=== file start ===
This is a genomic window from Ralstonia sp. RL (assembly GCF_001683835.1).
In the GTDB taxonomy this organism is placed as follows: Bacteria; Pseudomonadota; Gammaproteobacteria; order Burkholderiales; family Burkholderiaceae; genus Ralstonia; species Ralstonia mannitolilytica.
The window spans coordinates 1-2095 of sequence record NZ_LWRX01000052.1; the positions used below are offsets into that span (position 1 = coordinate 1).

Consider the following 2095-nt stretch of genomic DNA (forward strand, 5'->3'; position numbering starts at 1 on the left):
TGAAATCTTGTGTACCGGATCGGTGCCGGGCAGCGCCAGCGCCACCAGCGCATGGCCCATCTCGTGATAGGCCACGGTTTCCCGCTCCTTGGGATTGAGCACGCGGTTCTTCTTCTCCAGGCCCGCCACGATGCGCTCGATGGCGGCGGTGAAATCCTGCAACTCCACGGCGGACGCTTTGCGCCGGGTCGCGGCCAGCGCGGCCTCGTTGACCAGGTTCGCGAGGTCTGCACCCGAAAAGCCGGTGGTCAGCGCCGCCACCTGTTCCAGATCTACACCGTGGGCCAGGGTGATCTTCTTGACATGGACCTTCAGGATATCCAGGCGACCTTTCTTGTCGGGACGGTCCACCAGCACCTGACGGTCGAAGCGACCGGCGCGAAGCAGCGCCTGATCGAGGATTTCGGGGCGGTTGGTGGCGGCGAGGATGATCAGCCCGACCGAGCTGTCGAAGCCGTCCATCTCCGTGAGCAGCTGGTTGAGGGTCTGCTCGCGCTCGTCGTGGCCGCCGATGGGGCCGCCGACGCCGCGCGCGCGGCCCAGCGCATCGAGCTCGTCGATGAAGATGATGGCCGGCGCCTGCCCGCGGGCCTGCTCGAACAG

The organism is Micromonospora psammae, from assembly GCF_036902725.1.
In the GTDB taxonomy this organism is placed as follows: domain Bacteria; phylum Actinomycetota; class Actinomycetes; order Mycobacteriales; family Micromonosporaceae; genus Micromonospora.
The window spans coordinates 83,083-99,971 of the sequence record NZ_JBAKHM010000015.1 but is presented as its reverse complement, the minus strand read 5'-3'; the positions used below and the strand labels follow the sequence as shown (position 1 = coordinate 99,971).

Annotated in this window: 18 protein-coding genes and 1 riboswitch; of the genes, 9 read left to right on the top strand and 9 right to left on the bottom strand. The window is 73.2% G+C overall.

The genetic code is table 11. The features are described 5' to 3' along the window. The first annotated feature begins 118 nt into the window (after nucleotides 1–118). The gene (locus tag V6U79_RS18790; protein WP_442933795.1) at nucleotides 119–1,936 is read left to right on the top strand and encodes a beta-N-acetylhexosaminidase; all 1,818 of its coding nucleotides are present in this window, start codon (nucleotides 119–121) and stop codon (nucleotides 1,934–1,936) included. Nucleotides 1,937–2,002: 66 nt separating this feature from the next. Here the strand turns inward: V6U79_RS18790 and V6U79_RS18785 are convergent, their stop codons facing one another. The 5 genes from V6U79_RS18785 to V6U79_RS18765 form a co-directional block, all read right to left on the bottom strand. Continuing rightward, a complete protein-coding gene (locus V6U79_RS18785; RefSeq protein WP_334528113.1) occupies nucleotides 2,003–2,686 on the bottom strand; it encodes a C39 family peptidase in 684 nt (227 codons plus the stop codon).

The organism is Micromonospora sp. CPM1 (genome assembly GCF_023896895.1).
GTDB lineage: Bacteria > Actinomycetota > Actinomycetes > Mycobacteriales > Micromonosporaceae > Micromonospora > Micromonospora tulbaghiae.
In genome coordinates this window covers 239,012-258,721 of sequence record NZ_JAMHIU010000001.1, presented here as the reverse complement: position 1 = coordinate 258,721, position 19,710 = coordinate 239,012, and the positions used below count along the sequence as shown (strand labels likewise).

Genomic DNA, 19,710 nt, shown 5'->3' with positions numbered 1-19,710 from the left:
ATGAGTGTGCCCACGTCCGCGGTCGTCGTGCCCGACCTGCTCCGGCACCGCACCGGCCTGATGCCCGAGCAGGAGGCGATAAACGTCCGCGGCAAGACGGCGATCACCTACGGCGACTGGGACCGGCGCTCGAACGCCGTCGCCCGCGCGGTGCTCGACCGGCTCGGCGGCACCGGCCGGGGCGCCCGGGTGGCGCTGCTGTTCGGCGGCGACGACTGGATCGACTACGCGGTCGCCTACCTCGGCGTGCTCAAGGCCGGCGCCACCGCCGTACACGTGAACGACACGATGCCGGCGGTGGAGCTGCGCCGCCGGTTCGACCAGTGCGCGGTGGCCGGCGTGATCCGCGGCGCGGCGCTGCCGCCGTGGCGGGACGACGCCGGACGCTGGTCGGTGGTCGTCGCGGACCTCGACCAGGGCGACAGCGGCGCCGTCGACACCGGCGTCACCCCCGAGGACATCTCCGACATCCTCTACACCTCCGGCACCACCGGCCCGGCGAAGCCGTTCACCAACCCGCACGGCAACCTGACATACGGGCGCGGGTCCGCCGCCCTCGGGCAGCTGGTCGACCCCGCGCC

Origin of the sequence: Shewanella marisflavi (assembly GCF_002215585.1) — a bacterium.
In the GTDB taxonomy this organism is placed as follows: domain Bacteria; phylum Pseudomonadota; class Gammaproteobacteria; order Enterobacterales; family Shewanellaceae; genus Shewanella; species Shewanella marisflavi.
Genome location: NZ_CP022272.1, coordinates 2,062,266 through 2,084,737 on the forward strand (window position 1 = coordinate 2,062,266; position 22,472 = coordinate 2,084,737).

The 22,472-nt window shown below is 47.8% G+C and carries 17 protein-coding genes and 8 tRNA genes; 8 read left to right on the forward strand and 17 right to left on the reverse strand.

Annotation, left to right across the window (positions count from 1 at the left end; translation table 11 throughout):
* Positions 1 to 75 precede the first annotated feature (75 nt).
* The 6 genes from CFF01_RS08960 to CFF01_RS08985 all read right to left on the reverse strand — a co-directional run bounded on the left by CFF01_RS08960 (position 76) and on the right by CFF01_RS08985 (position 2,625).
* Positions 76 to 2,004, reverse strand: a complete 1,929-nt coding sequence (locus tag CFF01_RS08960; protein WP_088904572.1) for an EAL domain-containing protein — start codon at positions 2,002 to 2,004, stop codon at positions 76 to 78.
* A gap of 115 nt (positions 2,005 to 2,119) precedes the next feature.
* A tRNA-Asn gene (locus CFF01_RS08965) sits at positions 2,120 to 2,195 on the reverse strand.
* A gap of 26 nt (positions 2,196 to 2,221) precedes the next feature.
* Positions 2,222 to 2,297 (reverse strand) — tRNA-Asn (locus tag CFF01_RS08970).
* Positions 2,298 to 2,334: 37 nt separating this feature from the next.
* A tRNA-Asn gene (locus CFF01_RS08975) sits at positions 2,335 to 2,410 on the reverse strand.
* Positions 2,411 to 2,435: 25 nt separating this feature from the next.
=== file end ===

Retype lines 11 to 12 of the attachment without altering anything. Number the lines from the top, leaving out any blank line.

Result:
The organism is Micromonospora sp. CPM1 (genome assembly GCF_023896895.1).
GTDB lineage: Bacteria > Actinomycetota > Actinomycetes > Mycobacteriales > Micromonosporaceae > Micromonospora > Micromonospora tulbaghiae.